Volcanoes wiped Neanderthals out, research suggests

volcano
Astronaut photo of ash cloud from Mount Cleveland, Alaska, USA. Image: NASA

New research suggests that climate change following massive volcanic eruptions drove Neanderthals to extinction and cleared the way for modern humans to thrive in Europe and Asia.

The research, led by Liubov Vitaliena Golovanova and Vladimir Borisovich Doronichev of the ANO Laboratory of Prehistory in St. Petersburg, Russia, is reported in the October issue of .

“[W]e offer the hypothesis that the Neanderthal demise occurred abruptly (on a geological time-scale) … after the most powerful volcanic activity in western Eurasia during the period of Neanderthal ,” the researchers write. “[T]his catastrophe not only drastically destroyed the ecological niches of Neanderthal populations but also caused their mass physical depopulation.”

Evidence for the catastrophe comes from Mezmaiskaya cave in the Caucasus Mountains of southern Russia, a site rich in Neanderthal bones and artifacts. Recent excavations of the cave revealed two distinct layers of that coincide with large-scale volcanic events that occurred around 40,000 years ago, the researchers say.

Geological layers containing the ashes also hold evidence of an abrupt and potentially devastating . from the two layers reveal greatly reduced pollen concentrations compared to surrounding layers. That’s an indication of a dramatic shift to a cooler and dryer climate, the researchers say. Further, the second of the two eruptions seems to mark the end of Neanderthal presence at Mezmaiskaya. Numerous Neanderthal bones, , and the bones of prey animals have been found in the geological layers below the second ash deposit, but none are found above it.

The ash layers correspond chronologically to what is known as the Campanian Ignimbrite super-eruption which occurred around 40,000 years ago in modern day Italy, and a smaller eruption thought to have occurred around the same time in the Caucasus Mountains. The researchers argue that these eruptions caused a “volcanic winter” as ash clouds obscured the sun’s rays, possibly for years. The climatic shift devastated the region’s ecosystems, “possibly resulting in the mass death of hominins and prey animals and the severe alteration of foraging zones.”

ENTER MODERN HUMANS

Anthropologists have long puzzled over the disappearance of the and the apparently concurrent rise of . Was there some sort of advantage that helped early modern humans out-compete their doomed cousins? This research suggests that advantage may have been simple geographic location.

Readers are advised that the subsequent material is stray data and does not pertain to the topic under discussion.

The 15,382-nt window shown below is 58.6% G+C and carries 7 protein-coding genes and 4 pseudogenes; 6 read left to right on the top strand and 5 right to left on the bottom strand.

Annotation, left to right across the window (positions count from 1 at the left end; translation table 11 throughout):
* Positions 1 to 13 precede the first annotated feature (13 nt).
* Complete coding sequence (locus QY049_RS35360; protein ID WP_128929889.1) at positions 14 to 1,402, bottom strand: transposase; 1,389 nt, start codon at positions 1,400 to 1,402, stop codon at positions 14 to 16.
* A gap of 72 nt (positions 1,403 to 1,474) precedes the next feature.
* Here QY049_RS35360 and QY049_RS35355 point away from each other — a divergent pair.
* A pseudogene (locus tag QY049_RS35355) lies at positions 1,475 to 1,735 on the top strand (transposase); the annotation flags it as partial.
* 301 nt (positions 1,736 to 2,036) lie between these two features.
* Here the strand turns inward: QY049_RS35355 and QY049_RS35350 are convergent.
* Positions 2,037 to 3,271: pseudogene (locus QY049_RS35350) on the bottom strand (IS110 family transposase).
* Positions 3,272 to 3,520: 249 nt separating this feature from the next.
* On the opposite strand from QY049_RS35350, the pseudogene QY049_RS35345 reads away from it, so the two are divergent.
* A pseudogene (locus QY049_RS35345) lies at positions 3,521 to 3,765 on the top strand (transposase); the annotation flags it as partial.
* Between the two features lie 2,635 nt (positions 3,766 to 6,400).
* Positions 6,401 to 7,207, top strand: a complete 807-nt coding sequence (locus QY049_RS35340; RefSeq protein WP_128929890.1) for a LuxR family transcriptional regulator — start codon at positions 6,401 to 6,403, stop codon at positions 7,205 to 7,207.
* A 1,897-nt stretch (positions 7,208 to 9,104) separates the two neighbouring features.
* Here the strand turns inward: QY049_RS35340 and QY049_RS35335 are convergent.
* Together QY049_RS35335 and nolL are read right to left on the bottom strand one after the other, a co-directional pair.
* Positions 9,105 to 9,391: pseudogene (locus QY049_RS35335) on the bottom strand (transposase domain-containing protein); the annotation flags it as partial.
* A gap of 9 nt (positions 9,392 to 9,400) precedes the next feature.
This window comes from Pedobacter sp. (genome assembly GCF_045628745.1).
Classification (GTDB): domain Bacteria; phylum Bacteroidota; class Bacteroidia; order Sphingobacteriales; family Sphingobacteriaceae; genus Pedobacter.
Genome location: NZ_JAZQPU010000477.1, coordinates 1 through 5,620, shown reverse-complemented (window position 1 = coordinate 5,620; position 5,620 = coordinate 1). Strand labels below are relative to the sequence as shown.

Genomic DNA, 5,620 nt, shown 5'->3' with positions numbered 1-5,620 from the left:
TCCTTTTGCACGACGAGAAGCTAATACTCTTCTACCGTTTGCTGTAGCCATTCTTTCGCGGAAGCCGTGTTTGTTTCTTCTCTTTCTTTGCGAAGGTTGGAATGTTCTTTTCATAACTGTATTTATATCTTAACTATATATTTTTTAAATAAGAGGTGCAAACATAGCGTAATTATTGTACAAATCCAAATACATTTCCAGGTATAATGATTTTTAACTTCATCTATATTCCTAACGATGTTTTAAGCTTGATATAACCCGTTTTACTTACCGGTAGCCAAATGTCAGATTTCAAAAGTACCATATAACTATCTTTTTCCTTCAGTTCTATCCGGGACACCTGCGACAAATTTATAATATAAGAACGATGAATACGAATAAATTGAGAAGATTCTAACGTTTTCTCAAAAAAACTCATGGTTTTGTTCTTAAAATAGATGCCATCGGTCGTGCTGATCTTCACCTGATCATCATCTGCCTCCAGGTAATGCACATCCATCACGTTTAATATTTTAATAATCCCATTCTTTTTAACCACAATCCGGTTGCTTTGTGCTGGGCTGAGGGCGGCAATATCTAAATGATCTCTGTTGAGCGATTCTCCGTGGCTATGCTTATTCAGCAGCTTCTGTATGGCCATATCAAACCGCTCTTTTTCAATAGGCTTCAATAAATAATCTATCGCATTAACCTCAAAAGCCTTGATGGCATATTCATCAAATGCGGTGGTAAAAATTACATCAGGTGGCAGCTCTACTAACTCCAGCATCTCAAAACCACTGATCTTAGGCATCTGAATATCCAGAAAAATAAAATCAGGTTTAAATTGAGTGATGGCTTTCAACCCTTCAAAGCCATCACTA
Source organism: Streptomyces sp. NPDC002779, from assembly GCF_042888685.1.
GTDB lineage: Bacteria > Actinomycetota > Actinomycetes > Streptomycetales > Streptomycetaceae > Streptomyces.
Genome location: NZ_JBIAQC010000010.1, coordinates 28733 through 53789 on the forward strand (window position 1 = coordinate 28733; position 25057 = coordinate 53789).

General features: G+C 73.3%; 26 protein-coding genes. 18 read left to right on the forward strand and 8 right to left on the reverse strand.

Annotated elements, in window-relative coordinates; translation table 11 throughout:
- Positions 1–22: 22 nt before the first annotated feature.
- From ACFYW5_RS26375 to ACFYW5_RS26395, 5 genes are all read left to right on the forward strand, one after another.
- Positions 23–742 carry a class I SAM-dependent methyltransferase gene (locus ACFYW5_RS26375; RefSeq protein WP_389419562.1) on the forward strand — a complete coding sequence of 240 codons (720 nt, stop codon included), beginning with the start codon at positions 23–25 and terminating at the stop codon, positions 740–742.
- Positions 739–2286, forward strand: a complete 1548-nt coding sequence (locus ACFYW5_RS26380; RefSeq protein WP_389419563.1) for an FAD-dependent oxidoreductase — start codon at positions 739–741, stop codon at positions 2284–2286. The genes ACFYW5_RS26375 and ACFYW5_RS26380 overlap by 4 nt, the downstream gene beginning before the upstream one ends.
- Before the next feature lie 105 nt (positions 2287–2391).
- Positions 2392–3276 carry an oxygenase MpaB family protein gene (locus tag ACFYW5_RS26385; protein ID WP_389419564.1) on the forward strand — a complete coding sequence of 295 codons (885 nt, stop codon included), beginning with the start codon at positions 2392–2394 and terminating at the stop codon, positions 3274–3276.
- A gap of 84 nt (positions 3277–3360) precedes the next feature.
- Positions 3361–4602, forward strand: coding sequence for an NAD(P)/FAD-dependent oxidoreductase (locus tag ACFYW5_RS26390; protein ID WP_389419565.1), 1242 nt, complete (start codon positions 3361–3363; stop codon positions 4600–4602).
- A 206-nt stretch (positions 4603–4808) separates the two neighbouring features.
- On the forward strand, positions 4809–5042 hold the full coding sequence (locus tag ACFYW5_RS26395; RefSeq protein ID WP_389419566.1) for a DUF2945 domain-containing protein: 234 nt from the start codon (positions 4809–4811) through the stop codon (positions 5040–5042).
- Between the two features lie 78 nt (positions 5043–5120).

“Early moderns initially occupied the more southern parts of western Eurasia and Africa and thus avoided much of the direct impact of the … eruptions,” the researchers write. And while advances in hunting techniques and social structure clearly aided the survival of modern humans as they moved north, they also “may have further benefited from the Neanderthal population vacuum in Europe, allowing wider colonization and the establishment of strong source populations in northern Eurasia.”

While the researchers stress that more data from other areas in Eurasia are needed to fully test the volcanic hypothesis, they believe the Mezmaiskaya cave offers “important supporting evidence” for the idea of a volcanic extinction.


Explore further

Neanderthal extinction hypothesis offered

More information: Liubov Vitaliena Golovanova, et al. “Significance of Ecological Factors in the Middle to Upper Paleolithic Transition.” Current Anthropology 51:5 (October 2010).
Citation: Volcanoes wiped Neanderthals out, research suggests (2010, September 30) retrieved 17 January 2022 from https://phys.org/news/2010-09-volcanoes-neanderthals.html
This document is subject to copyright. Apart from any fair dealing for the purpose of private study or research, no part may be reproduced without the written permission. The content is provided for information purposes only.
0 shares

Feedback to editors